Toby Cadman, Barrister at the Chambers of Anthony Berry QC, at 9 Bedford Rown London, and founder of the International Forum for Democracy and Human Rights, has authored a report on the UK legislation concerning penalties for unauthorized disclosures of public information. The report is part of an amicus curiae coordinated by the Open Society’s Justice Initiative that has been submitted to the US Army Court of Criminal Appeals in PFC Chelsea Manning’s case.
Open Society sought the assistance of a group of experts who contributed research for the amicus curiae brief. The brief presents a comparative analysis of the sentence that PFC Chelsea Manning would have received if she had been judged outside the United States, under equivalent jurisdictions.
PFC Chelsea Manning was found guilty of disclosing hundreds of thousands of documents that had been either ‘classified’ or were deemed otherwise ‘sensitive’ given their relevance to United States military operations. The information in question included videos of airstrikes, diplomatic cables, and other military reports that were published by several media outlets, in particular WikiLeaks, over the preceding months. Chelsea Manning was tried before a US military court and sentenced to 35 years’ imprisonment.
The contribution of Mr Cadman focused on the regulation of penalties for unauthorized disclosures of public information in the United Kingdom, in particular, covering the 2006 Armed Forces Act, the 1989 Official Secrets Act, the 1968 Theft Act and the 1990 Computer Misuse Act.
The report concluded that Chelsea Manning could have been found guilty under Section 17(1) of the 2006 Armed Forces Act, for “disclosing information useful to an enemy”; and under the 1989 Official Secrets Act, although under the latter Act the Prosecution would have needed to prove that the disclosed information was “damaging”. Both acts punish their prohibited actions with up to 2 years’ imprisonment.
Taking into account that Ms. Manning did not intend to prejudice either the safety or the interests of the United States, it is unlikely that she would have been found guilty under Section 1(c), of the 1911 Official Secrets Act, which entails a penalty of 14 years in prison.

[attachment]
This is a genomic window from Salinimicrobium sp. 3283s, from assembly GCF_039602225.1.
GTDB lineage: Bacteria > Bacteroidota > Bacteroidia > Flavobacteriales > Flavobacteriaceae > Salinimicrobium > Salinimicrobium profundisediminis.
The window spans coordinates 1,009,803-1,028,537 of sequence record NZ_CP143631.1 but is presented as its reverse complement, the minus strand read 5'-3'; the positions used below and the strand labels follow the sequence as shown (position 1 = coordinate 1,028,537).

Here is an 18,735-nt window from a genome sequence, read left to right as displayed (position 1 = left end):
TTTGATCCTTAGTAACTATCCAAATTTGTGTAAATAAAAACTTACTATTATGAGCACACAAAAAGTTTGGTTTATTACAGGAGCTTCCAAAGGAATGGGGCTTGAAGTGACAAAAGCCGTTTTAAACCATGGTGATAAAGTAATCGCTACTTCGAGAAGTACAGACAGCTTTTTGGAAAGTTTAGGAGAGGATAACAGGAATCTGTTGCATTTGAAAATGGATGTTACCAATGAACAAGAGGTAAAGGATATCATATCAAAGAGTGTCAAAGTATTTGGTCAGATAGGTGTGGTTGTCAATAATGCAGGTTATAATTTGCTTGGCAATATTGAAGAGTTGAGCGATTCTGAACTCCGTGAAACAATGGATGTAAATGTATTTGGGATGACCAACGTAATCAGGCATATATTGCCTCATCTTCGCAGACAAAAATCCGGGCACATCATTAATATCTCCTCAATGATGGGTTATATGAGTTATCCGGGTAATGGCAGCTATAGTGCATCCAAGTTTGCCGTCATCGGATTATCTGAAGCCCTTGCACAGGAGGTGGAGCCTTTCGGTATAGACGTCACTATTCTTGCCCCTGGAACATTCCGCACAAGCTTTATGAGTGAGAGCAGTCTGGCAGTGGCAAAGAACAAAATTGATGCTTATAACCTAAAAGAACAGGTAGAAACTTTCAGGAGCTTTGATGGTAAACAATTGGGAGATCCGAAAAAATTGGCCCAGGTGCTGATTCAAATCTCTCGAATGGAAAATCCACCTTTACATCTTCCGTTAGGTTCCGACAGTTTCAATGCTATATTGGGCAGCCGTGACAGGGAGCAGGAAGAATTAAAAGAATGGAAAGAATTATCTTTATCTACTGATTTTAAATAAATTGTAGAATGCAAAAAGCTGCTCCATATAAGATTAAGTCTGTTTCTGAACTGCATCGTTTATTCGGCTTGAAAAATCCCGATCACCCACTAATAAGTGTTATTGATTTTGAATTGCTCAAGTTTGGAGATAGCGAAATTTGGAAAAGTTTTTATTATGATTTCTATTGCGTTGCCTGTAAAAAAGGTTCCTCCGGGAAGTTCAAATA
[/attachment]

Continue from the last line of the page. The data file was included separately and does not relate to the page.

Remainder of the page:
There are reasons to consider that Chelsea Manning could have been found guilty under the 1968 Theft Act and the 1990 Computer Misuse Act as well.
It is difficult to assess the likely sentence that would have been imposed if the matters had been dealt with by the UK Courts, however, it is unlikely that it would have been comparable to the 35 years deemed appropriate by the US Courts and accordingly, significantly less.
The principle finding of Mr Cadman’s contribution to the brief is that a sentence of 35 years’ imprisonment is clearly disproportionate for the crimes Chelsea Manning committed. She would have not received such harsh sentence if she were a British soldier, and the Justice Initiative’s submission demonstrates that the same can be concluded for most comparable jurisdictions. The US Army Court of Criminal Appeals must take these findings into account and reduce her sentence accordingly.
Given the specifics of this case, and the analysis conducted internationally, there is merit to the argument that there is now a need to open a national discussion on whether the UK regulation on State secrets should widen its scope to include a public interest defence when soldiers have access to information indicative of international crimes and grave violations of human rights.
The following is the summary of argument of the Justice Initiative’s brief, which exposes the conclusion of their global research:
“The U.S. Supreme Court and lower courts have long referenced international law and the law and practice of other countries in assessing whether a penalty for a crime is unduly harsh. The Justice Initiative has researched the laws and case-law of more than 30 countries, including the U.S.’s closest allies, concerning penalties for unauthorized disclosures. This research shows that in at least 12 countries, penalties for the unauthorized public disclosure of national security information are limited to five or fewer years’ imprisonment absent proof of espionage, treason, delivery to a foreign state, or intent to prejudice the country’s security or defense. The laws of most other countries surveyed provide for maximum penalties of up to 10 years’ imprisonment, except for Canada’s law, which authorizes penalties of up to 14 years but includes a public interest defense. Recent cases, including for multiple disclosures that caused grave harm, have resulted in penalties of less than 10 years where the state did not prove that the defendant intended to harm the security of the state. Moreover, international law recognizes that high public interest in unauthorized disclosures, even if they cause some harm to national interests, should be considered as a factor that mitigates the penalty. Although many of the documents that Manning disclosed were of no or little public interest, many others clearly were. The public interest value of some of the disclosures justifies mitigation of the sentence and reinforces a finding that Manning’s overall motive was to advance the public interest.
Accordingly, we respectfully request that this honorable Court take into consideration that the sentence imposed upon PFC Manning by the trial court is far higher than the penalties that our closest allies would consider proportionate in light of the evidence regarding her motive and intent, and the public interest value of some of the disclosures”.
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